Illness and Delusion

During our last day in Amritsar, all of us fell violently ill. Below is an excerpt of what I typed into the notes of my phone. It details the severity of our situation throughout that night.

And who knew that crisis would strike at 3am. In a stroke of instinct, I arise from the bed, shivering from the vestiges of a fever. I feel warm blood start to return to my extremities, whereas the past three hours have been torturously cold, even under a quilt. In my five times in India, I have never once had food poisoning. But tonight was a test of mettle for all of us.

I find Chelsea curled up on the sofa area, complaining of numbness and cold. My fever had struck earlier in the night, and this was Chelsea’s turn. Draping a blanket over her, I tell her to think of her loved ones hugging her to warm her up. Tonight, I hid my panic to make sure that no further alarms were triggered. The situation, as I was aware, was tense, and Joy was the only one amongst us free from this ordeal.

However, waking up to each movement, sniffle, panic, and shiver is hardly comforting. And as I could sense it, Joy too, was already being stretched — trying to care for two sick adults is hardly a task for someone untrained and sleep deprived.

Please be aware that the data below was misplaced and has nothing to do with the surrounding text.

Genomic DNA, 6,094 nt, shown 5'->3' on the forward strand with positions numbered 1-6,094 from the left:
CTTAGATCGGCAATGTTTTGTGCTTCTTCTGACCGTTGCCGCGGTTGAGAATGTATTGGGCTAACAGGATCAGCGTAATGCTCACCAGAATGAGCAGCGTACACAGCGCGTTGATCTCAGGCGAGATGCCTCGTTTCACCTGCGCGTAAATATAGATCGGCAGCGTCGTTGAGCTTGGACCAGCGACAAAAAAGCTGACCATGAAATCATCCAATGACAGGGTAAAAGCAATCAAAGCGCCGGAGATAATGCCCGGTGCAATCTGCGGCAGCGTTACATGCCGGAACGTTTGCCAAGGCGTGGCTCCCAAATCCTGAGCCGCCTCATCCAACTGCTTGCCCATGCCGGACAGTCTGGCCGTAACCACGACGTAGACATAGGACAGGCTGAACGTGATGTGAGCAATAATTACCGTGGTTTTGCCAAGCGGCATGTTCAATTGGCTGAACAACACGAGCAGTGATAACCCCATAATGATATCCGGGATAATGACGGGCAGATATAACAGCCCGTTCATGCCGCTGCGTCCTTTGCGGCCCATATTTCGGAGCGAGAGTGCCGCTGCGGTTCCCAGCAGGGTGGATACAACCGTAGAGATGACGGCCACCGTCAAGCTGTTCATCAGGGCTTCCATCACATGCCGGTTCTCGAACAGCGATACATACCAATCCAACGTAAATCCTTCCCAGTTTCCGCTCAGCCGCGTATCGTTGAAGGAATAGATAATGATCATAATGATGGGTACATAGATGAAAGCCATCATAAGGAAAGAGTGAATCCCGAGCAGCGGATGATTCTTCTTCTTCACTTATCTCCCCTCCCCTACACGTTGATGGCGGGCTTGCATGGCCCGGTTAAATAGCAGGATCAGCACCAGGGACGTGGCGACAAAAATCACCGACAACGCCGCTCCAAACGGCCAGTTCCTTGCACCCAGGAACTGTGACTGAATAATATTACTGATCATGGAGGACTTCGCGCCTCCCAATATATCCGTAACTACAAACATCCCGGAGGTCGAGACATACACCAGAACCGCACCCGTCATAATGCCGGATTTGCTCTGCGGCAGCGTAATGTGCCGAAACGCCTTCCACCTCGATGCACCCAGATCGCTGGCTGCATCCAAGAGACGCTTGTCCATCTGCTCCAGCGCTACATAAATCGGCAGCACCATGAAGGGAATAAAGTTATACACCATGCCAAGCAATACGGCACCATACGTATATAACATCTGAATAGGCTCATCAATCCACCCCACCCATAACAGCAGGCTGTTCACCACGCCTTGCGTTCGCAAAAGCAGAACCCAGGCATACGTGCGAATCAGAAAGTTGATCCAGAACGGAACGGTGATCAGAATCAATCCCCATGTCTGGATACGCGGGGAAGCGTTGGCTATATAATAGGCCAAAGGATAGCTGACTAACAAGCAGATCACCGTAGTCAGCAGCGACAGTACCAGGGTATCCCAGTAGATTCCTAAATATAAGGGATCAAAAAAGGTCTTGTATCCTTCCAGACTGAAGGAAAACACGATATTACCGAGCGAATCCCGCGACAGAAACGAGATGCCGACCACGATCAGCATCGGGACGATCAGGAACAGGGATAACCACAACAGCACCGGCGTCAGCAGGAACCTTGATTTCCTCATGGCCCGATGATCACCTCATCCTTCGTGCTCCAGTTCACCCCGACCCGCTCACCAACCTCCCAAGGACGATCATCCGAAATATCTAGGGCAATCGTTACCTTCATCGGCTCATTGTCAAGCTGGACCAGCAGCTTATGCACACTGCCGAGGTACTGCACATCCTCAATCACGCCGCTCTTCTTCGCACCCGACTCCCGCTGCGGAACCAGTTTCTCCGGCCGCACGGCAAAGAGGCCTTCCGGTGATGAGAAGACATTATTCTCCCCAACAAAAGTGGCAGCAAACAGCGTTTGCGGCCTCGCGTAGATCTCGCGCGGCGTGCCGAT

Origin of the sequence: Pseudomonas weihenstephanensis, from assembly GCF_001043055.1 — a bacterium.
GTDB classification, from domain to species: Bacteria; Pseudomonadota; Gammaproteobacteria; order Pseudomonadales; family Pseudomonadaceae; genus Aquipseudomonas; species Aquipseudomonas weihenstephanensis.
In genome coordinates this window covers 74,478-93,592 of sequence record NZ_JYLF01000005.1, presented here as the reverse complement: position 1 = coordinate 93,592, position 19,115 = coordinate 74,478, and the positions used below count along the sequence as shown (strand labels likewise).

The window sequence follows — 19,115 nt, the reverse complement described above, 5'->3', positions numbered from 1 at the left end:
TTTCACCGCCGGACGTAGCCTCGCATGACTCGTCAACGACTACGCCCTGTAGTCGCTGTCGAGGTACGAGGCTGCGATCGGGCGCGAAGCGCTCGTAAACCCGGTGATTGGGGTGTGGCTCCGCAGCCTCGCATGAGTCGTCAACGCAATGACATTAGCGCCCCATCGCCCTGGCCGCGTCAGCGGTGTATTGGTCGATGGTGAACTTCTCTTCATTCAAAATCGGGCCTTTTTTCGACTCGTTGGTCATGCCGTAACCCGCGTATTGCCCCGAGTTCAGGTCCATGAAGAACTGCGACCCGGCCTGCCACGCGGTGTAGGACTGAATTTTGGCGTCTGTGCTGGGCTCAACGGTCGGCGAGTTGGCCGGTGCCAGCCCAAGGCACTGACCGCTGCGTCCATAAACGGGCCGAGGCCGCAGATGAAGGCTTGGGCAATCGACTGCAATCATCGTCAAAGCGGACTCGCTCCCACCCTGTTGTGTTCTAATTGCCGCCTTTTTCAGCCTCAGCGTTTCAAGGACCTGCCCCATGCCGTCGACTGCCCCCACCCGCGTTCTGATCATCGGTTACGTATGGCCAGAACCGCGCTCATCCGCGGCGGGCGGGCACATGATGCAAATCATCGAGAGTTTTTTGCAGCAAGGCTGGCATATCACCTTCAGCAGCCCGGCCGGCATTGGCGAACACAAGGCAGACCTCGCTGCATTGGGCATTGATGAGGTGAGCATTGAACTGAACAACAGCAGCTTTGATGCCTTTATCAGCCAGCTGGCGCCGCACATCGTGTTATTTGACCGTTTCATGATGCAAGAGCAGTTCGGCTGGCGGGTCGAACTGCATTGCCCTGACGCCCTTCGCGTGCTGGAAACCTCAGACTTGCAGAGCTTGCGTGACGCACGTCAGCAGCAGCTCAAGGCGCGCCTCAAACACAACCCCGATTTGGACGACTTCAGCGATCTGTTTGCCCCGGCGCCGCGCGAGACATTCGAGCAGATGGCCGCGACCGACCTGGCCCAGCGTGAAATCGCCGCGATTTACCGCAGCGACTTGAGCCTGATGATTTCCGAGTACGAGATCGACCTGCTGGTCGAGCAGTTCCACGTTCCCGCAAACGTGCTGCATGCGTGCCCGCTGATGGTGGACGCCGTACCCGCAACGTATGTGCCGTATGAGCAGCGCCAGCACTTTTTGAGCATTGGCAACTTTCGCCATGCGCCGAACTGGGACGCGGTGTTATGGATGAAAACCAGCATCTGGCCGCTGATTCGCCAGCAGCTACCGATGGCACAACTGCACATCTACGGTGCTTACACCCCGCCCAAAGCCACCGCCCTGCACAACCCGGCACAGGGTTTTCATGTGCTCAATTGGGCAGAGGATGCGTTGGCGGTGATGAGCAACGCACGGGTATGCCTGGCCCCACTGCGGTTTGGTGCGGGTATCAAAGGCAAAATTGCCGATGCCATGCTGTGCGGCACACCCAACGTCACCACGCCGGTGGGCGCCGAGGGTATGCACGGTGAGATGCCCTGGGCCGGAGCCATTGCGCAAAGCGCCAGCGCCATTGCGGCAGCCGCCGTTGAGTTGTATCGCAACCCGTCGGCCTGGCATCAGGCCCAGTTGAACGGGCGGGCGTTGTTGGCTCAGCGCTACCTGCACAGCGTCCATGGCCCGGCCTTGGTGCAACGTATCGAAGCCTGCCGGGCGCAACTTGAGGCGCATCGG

I type this note, just as I finish updating Annette. It’s 5.30am in Singapore. In my hasty texts I type:

“Hi Annette, myself and Chels are running a fever currently. We suspect it might be good poisoning. We’re monitoring our situation with Joy.

This is the most I can do now, and I’m staying awake to fight the stomach cramps that be. There is a burst of warmth with each sentence I type. And so I keep writing, until my stomach calls for the restroom again.

25th June 2019

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